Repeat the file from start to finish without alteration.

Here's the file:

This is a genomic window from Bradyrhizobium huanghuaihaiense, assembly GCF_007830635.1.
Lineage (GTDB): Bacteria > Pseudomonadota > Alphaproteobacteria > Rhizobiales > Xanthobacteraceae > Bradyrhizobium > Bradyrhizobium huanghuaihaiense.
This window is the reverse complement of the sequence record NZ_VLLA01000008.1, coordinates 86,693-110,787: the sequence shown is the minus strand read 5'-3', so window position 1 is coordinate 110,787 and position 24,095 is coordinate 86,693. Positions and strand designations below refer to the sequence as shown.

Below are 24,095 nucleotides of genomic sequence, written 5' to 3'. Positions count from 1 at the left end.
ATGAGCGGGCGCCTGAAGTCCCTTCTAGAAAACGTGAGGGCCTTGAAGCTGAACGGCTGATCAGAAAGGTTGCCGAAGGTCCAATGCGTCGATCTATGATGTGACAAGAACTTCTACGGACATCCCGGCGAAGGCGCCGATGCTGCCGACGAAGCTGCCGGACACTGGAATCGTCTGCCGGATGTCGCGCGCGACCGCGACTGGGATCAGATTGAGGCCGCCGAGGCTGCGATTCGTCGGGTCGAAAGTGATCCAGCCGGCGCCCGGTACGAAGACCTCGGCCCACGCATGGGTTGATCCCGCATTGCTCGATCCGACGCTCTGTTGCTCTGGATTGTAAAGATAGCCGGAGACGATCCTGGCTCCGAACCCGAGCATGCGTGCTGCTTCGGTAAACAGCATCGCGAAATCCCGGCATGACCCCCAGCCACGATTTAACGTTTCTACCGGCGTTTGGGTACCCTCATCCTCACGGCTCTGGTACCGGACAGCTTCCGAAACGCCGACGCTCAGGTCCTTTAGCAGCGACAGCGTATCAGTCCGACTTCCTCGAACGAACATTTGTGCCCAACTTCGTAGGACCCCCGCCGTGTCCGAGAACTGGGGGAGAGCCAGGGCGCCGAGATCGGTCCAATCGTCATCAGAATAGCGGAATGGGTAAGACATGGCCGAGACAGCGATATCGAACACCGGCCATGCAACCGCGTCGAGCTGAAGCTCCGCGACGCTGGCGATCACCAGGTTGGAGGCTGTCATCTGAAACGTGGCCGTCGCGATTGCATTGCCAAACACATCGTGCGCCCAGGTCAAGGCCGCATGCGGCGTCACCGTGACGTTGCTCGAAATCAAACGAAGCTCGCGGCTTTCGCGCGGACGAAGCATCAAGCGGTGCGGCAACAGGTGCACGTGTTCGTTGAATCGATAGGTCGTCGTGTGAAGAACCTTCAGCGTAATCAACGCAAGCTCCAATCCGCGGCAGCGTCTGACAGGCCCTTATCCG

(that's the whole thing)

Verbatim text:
This is a genomic window from Bradyrhizobium huanghuaihaiense, assembly GCF_007830635.1.
Lineage (GTDB): Bacteria > Pseudomonadota > Alphaproteobacteria > Rhizobiales > Xanthobacteraceae > Bradyrhizobium > Bradyrhizobium huanghuaihaiense.
This window is the reverse complement of the sequence record NZ_VLLA01000008.1, coordinates 86,693-110,787: the sequence shown is the minus strand read 5'-3', so window position 1 is coordinate 110,787 and position 24,095 is coordinate 86,693. Positions and strand designations below refer to the sequence as shown.

Below are 24,095 nucleotides of genomic sequence, written 5' to 3'. Positions count from 1 at the left end.
ATGAGCGGGCGCCTGAAGTCCCTTCTAGAAAACGTGAGGGCCTTGAAGCTGAACGGCTGATCAGAAAGGTTGCCGAAGGTCCAATGCGTCGATCTATGATGTGACAAGAACTTCTACGGACATCCCGGCGAAGGCGCCGATGCTGCCGACGAAGCTGCCGGACACTGGAATCGTCTGCCGGATGTCGCGCGCGACCGCGACTGGGATCAGATTGAGGCCGCCGAGGCTGCGATTCGTCGGGTCGAAAGTGATCCAGCCGGCGCCCGGTACGAAGACCTCGGCCCACGCATGGGTTGATCCCGCATTGCTCGATCCGACGCTCTGTTGCTCTGGATTGTAAAGATAGCCGGAGACGATCCTGGCTCCGAACCCGAGCATGCGTGCTGCTTCGGTAAACAGCATCGCGAAATCCCGGCATGACCCCCAGCCACGATTTAACGTTTCTACCGGCGTTTGGGTACCCTCATCCTCACGGCTCTGGTACCGGACAGCTTCCGAAACGCCGACGCTCAGGTCCTTTAGCAGCGACAGCGTATCAGTCCGACTTCCTCGAACGAACATTTGTGCCCAACTTCGTAGGACCCCCGCCGTGTCCGAGAACTGGGGGAGAGCCAGGGCGCCGAGATCGGTCCAATCGTCATCAGAATAGCGGAATGGGTAAGACATGGCCGAGACAGCGATATCGAACACCGGCCATGCAACCGCGTCGAGCTGAAGCTCCGCGACGCTGGCGATCACCAGGTTGGAGGCTGTCATCTGAAACGTGGCCGTCGCGATTGCATTGCCAAACACATCGTGCGCCCAGGTCAAGGCCGCATGCGGCGTCACCGTGACGTTGCTCGAAATCAAACGAAGCTCGCGGCTTTCGCGCGGACGAAGCATCAAGCGGTGCGGCAACAGGTGCACGTGTTCGTTGAATCGATAGGTCGTCGTGTGAAGAACCTTCAGCGTAATCAACGCAAGCTCCAATCCGCGGCAGCGTCTGACAGGCCCTTATCCG